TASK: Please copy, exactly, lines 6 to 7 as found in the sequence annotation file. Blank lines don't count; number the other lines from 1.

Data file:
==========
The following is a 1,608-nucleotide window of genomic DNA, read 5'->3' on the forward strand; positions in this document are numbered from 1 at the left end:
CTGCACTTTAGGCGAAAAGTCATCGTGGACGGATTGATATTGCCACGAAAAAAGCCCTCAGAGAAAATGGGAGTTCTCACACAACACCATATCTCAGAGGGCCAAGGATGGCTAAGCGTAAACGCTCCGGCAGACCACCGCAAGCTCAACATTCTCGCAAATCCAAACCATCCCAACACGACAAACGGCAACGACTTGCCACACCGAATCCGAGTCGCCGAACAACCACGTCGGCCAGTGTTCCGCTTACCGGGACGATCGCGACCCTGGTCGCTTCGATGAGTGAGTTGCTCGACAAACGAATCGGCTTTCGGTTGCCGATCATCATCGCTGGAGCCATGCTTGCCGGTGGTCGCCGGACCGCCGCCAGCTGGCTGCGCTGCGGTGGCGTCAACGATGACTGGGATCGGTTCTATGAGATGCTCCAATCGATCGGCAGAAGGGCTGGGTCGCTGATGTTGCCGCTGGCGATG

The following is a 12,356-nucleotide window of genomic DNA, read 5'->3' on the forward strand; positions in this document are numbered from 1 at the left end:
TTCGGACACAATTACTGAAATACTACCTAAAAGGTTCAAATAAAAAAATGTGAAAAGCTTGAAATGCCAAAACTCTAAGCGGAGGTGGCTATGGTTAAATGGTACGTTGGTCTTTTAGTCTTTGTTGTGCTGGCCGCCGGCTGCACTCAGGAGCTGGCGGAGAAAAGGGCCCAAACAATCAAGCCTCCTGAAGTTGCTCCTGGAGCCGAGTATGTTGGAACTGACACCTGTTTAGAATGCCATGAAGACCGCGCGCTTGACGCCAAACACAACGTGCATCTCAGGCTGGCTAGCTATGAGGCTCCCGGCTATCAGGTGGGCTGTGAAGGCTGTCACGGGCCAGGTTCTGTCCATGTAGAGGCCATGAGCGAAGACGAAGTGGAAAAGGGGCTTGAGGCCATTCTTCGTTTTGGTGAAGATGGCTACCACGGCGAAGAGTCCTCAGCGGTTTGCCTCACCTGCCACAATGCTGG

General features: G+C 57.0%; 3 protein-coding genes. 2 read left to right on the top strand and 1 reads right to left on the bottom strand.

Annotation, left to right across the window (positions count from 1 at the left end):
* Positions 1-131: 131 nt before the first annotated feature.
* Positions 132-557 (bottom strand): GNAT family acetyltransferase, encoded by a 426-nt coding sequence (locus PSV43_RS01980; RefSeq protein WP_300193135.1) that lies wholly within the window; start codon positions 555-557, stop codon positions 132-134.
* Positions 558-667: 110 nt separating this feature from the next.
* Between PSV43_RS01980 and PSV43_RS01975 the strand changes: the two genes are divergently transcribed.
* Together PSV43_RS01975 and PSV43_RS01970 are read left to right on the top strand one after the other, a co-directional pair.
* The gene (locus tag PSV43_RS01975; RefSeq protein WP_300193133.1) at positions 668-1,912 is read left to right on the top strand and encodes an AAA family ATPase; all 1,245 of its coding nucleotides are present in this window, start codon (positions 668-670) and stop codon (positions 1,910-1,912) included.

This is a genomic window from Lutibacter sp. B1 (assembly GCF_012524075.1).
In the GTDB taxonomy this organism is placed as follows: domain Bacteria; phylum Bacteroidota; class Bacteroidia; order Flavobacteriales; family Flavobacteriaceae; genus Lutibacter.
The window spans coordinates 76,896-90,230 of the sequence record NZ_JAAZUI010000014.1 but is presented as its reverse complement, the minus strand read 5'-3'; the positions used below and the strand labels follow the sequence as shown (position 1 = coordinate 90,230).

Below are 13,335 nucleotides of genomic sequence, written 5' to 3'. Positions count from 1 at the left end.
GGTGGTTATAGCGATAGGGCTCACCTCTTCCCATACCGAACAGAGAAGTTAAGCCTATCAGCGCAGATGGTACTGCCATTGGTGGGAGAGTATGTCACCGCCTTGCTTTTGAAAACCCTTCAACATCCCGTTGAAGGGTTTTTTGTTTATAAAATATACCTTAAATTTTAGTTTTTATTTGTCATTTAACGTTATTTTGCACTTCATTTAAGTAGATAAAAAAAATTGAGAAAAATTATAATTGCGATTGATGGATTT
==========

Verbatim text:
Annotation, left to right across the window (positions count from 1 at the left end):
* Positions 1-131: 131 nt before the first annotated feature.